Joseph Smith is, among other things, part of a whole pile of American evangelicals who became obsessed with the end times in the Nineteenth Century. Like all the rest of them, he made myriad imminent predictions which didn’t come true. The end times obsession itself is of a different order; it’s a dramatic revenge fantasy on the part of people who see themselves as persecuted. John the Divine was mad at the Greeks. He thought Jesus would give up on being a redeemer and forgiver and come back from the dead to kill them. He was wrong. Since then, every ‘prophet’ (and there have been many) has claimed that it was just around the corner—-that people like me, who tell you that you’re living in a fantasy, are all going to suffer, because you’re right, no matter what the sinners, heathens, and idolators say. You can take that and shove it, boy, because that’s sick. It’s sick. There’s just no other way of describing it. furthermore, it’s simply not going to happen. Jesus is not going to come back for a thousand years and lift up a bunch of people with an overdeveloped ersecution complex coupled with a revenge fantasy. It’s pathological.

    “you literally tried to say in your previous post that someone could actually logically predict the naming of a state 4,000 years before it happened, and used the fact that science predicts and eventually gets a few things right, the bible can predict and get EVERYTHING right, and it can still be wrong…as far as teh genesis ¨model¨goes”

    Pardon me? What did I say? I said that the scientific method is an iterative method which accepts new information, constantly improving a model of the universe which becomes more accurate as it’s iterated. The Bible is a book written by various ancients millenia ago, which is notoriously inaccurate whenever it attempt to describe anything requiring induction, and inconsistent whenever it attempts to describe anything deductive. It’s just a book. Please, if you’re going to tell me anything, don’t tell me what I’m trying to say, or what I’m thinking. Bad form.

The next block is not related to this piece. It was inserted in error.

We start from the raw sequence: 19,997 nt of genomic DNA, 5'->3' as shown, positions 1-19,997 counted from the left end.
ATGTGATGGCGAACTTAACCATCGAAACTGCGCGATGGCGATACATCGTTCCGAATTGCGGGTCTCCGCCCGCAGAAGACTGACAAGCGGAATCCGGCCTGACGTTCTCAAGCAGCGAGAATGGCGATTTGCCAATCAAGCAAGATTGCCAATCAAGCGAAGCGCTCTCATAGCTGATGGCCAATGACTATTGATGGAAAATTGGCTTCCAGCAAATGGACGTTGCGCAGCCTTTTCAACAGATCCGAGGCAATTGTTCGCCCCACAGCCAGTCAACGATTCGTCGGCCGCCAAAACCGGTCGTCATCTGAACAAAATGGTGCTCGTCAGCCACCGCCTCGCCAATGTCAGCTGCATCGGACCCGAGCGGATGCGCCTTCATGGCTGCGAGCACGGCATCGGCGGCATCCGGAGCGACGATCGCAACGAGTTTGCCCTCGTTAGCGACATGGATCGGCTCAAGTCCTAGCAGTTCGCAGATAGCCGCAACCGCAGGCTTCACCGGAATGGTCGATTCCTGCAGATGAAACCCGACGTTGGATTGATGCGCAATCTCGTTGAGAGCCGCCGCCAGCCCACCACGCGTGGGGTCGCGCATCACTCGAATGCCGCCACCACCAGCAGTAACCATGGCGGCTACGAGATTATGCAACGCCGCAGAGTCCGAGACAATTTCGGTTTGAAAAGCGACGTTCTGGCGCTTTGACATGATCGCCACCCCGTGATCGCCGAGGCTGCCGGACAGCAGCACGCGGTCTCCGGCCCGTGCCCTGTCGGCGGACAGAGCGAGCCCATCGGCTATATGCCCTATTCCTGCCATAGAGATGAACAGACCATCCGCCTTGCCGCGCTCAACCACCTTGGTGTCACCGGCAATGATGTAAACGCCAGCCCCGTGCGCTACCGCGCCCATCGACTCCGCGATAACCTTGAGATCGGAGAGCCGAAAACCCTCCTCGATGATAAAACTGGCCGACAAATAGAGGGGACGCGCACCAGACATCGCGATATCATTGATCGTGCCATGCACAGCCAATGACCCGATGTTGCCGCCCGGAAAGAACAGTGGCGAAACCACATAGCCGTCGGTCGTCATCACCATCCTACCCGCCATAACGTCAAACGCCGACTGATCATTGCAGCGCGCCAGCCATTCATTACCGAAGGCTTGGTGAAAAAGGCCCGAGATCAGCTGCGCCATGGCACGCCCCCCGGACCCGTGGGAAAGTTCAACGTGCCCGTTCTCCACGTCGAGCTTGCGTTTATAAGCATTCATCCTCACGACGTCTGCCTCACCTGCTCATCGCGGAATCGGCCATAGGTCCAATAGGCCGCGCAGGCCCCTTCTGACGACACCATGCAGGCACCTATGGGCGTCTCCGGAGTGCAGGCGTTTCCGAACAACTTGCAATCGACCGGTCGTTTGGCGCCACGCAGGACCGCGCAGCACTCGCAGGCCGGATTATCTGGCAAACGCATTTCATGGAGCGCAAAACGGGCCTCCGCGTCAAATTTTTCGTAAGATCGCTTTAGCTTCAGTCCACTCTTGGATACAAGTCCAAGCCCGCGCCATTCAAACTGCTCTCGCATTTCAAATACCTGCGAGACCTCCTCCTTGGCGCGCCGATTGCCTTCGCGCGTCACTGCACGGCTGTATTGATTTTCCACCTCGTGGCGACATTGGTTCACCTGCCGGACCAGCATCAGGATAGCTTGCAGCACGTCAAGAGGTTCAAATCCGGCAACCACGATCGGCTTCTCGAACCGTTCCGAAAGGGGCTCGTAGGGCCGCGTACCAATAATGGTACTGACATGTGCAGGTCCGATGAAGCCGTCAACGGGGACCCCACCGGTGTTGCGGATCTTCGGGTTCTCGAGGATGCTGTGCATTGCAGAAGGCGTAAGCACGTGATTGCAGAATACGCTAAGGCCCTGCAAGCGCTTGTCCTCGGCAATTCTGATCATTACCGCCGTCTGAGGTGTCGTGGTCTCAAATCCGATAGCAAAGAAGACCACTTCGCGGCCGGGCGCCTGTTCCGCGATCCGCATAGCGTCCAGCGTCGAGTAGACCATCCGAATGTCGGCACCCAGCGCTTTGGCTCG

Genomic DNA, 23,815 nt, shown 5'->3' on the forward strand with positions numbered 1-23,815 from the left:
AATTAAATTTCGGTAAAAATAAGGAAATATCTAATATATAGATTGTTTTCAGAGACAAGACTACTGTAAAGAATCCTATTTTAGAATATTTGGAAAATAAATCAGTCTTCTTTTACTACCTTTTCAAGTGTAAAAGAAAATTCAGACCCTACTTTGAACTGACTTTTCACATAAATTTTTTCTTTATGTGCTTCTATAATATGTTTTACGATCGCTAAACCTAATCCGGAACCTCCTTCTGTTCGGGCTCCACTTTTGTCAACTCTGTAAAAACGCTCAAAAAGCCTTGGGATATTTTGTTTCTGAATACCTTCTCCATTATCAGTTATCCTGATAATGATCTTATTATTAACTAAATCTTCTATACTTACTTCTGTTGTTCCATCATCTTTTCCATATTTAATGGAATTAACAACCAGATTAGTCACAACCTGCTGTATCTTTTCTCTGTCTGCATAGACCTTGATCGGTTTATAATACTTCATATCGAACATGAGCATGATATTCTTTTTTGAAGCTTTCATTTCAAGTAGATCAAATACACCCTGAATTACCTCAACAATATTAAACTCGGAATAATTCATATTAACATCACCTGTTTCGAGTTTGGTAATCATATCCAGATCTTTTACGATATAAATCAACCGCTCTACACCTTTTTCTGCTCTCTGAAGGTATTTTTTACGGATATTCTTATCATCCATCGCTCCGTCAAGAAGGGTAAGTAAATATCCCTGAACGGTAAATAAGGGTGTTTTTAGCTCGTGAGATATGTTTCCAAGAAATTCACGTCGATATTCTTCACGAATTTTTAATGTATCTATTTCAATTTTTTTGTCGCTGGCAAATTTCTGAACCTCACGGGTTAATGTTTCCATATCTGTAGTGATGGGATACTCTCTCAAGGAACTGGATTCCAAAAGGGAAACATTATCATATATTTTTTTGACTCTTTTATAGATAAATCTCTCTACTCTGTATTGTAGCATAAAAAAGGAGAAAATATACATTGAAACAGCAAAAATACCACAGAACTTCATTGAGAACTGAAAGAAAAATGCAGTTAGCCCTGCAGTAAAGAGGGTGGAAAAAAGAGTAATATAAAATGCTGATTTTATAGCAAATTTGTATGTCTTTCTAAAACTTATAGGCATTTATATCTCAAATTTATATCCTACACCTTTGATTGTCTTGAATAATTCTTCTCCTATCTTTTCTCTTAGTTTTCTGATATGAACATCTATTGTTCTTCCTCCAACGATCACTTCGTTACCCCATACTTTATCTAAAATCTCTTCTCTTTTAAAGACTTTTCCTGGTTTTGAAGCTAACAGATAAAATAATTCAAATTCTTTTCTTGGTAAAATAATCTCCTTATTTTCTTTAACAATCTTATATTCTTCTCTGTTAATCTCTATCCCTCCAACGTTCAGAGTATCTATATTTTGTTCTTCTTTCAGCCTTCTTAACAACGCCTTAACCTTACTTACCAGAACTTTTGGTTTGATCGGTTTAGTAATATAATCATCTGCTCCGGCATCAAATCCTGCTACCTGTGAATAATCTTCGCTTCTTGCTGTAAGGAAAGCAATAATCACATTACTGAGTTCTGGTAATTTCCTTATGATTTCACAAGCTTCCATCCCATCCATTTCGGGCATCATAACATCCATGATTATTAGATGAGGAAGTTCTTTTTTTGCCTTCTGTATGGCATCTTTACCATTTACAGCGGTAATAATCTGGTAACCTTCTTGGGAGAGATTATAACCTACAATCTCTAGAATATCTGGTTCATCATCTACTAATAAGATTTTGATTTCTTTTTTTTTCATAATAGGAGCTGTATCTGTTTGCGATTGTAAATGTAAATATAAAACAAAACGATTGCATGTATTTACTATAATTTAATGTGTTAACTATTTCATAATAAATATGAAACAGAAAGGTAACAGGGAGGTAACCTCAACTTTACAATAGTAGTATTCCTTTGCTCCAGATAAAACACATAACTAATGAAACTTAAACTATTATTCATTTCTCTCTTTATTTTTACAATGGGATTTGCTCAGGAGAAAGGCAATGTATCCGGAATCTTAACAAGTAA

The bible predicts the same way a person does who can get the name of a state 4000 years in advance; pure chance. I’ll do it now: I predict that upon a western continent of the Earth, there will be, in four thousand years, a state called ‘Embirgu.’ Prove me wrong!

    Even better. I’ve just discovered an ancient text, four thousand years old (sorry, I can’t show it to you), that proves that the city I’m living in will, by this time, be called ‘Montreal’! Futhermore, I just prayed and petitioned God as to the veracity of the text. He said it was true. Amazing! Look what I’ve just proven! Prophecy and prayer work!

  128. Sigma6 Says:

    I’d have a much easier time with all this if you lived in a world where your iPhone ran on prayer, your car on faith, Jesus had returned as repeatedly, earnestly predicted, and Mormons were served by skeptics like me.